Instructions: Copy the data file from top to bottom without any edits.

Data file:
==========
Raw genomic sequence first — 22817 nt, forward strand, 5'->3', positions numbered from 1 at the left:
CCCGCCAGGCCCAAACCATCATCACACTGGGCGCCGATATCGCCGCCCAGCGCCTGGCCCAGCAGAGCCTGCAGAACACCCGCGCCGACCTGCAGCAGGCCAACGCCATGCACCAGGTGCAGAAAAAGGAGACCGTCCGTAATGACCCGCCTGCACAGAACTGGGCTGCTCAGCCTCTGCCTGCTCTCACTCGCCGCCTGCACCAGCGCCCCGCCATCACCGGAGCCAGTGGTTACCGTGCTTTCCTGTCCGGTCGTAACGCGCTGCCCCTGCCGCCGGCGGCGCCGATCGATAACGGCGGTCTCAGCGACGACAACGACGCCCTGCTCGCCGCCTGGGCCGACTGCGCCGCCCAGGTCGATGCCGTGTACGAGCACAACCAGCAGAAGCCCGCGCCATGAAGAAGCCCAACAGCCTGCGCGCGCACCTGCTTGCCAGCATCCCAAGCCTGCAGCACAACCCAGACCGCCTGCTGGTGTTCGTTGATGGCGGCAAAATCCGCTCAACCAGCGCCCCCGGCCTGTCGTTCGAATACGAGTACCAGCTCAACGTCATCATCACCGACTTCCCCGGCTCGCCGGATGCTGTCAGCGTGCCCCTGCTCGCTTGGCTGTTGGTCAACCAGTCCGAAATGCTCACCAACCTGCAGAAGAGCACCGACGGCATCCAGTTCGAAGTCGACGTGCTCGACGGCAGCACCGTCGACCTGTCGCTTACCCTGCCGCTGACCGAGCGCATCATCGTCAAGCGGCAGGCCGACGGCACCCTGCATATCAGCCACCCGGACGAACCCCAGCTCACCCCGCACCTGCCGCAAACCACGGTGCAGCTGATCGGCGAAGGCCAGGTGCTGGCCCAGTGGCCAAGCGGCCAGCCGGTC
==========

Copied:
Raw genomic sequence first — 22817 nt, forward strand, 5'->3', positions numbered from 1 at the left:
CCCGCCAGGCCCAAACCATCATCACACTGGGCGCCGATATCGCCGCCCAGCGCCTGGCCCAGCAGAGCCTGCAGAACACCCGCGCCGACCTGCAGCAGGCCAACGCCATGCACCAGGTGCAGAAAAAGGAGACCGTCCGTAATGACCCGCCTGCACAGAACTGGGCTGCTCAGCCTCTGCCTGCTCTCACTCGCCGCCTGCACCAGCGCCCCGCCATCACCGGAGCCAGTGGTTACCGTGCTTTCCTGTCCGGTCGTAACGCGCTGCCCCTGCCGCCGGCGGCGCCGATCGATAACGGCGGTCTCAGCGACGACAACGACGCCCTGCTCGCCGCCTGGGCCGACTGCGCCGCCCAGGTCGATGCCGTGTACGAGCACAACCAGCAGAAGCCCGCGCCATGAAGAAGCCCAACAGCCTGCGCGCGCACCTGCTTGCCAGCATCCCAAGCCTGCAGCACAACCCAGACCGCCTGCTGGTGTTCGTTGATGGCGGCAAAATCCGCTCAACCAGCGCCCCCGGCCTGTCGTTCGAATACGAGTACCAGCTCAACGTCATCATCACCGACTTCCCCGGCTCGCCGGATGCTGTCAGCGTGCCCCTGCTCGCTTGGCTGTTGGTCAACCAGTCCGAAATGCTCACCAACCTGCAGAAGAGCACCGACGGCATCCAGTTCGAAGTCGACGTGCTCGACGGCAGCACCGTCGACCTGTCGCTTACCCTGCCGCTGACCGAGCGCATCATCGTCAAGCGGCAGGCCGACGGCACCCTGCATATCAGCCACCCGGACGAACCCCAGCTCACCCCGCACCTGCCGCAAACCACGGTGCAGCTGATCGGCGAAGGCCAGGTGCTGGCCCAGTGGCCAAGCGGCCAGCCGGTC